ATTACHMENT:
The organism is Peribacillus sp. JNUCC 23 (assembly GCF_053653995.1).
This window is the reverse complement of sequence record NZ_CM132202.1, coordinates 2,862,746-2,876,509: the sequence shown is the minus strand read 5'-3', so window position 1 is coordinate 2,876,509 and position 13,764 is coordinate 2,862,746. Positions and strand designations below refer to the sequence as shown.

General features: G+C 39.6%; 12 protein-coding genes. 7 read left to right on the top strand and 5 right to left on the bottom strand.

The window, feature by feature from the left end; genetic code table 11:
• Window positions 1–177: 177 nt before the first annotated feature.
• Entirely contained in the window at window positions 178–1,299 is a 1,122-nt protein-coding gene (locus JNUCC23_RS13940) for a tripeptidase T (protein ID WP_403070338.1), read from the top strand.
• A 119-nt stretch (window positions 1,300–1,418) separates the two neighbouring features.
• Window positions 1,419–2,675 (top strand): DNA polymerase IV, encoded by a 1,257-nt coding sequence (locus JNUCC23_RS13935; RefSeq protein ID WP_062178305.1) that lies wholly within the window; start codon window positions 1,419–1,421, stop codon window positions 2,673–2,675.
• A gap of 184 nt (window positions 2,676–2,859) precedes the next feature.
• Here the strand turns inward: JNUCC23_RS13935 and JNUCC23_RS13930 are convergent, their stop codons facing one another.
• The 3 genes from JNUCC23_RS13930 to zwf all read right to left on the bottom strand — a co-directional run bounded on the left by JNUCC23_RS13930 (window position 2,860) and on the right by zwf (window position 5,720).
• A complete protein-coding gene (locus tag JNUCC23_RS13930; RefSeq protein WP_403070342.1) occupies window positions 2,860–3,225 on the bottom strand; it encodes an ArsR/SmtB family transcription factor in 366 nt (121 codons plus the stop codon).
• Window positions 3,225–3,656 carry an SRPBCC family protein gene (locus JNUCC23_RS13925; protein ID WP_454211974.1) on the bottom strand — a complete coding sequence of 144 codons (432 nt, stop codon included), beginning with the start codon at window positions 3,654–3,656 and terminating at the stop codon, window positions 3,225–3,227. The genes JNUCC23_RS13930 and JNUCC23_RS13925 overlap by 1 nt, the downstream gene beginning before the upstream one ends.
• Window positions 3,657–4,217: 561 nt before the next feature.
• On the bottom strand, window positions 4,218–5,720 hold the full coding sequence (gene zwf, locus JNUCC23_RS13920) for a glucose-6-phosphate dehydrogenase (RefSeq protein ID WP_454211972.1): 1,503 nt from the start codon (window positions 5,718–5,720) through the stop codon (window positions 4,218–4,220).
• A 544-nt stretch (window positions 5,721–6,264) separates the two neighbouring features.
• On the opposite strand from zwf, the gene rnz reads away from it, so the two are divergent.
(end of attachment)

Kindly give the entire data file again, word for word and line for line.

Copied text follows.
The organism is Peribacillus sp. JNUCC 23 (assembly GCF_053653995.1).
This window is the reverse complement of sequence record NZ_CM132202.1, coordinates 2,862,746-2,876,509: the sequence shown is the minus strand read 5'-3', so window position 1 is coordinate 2,876,509 and position 13,764 is coordinate 2,862,746. Positions and strand designations below refer to the sequence as shown.

General features: G+C 39.6%; 12 protein-coding genes. 7 read left to right on the top strand and 5 right to left on the bottom strand.

The window, feature by feature from the left end; genetic code table 11:
• Window positions 1–177: 177 nt before the first annotated feature.
• Entirely contained in the window at window positions 178–1,299 is a 1,122-nt protein-coding gene (locus JNUCC23_RS13940) for a tripeptidase T (protein ID WP_403070338.1), read from the top strand.
• A 119-nt stretch (window positions 1,300–1,418) separates the two neighbouring features.
• Window positions 1,419–2,675 (top strand): DNA polymerase IV, encoded by a 1,257-nt coding sequence (locus JNUCC23_RS13935; RefSeq protein ID WP_062178305.1) that lies wholly within the window; start codon window positions 1,419–1,421, stop codon window positions 2,673–2,675.
• A gap of 184 nt (window positions 2,676–2,859) precedes the next feature.
• Here the strand turns inward: JNUCC23_RS13935 and JNUCC23_RS13930 are convergent, their stop codons facing one another.
• The 3 genes from JNUCC23_RS13930 to zwf all read right to left on the bottom strand — a co-directional run bounded on the left by JNUCC23_RS13930 (window position 2,860) and on the right by zwf (window position 5,720).
• A complete protein-coding gene (locus tag JNUCC23_RS13930; RefSeq protein WP_403070342.1) occupies window positions 2,860–3,225 on the bottom strand; it encodes an ArsR/SmtB family transcription factor in 366 nt (121 codons plus the stop codon).
• Window positions 3,225–3,656 carry an SRPBCC family protein gene (locus JNUCC23_RS13925; protein ID WP_454211974.1) on the bottom strand — a complete coding sequence of 144 codons (432 nt, stop codon included), beginning with the start codon at window positions 3,654–3,656 and terminating at the stop codon, window positions 3,225–3,227. The genes JNUCC23_RS13930 and JNUCC23_RS13925 overlap by 1 nt, the downstream gene beginning before the upstream one ends.
• Window positions 3,657–4,217: 561 nt before the next feature.
• On the bottom strand, window positions 4,218–5,720 hold the full coding sequence (gene zwf, locus JNUCC23_RS13920) for a glucose-6-phosphate dehydrogenase (RefSeq protein ID WP_454211972.1): 1,503 nt from the start codon (window positions 5,718–5,720) through the stop codon (window positions 4,218–4,220).
• A 544-nt stretch (window positions 5,721–6,264) separates the two neighbouring features.
• On the opposite strand from zwf, the gene rnz reads away from it, so the two are divergent.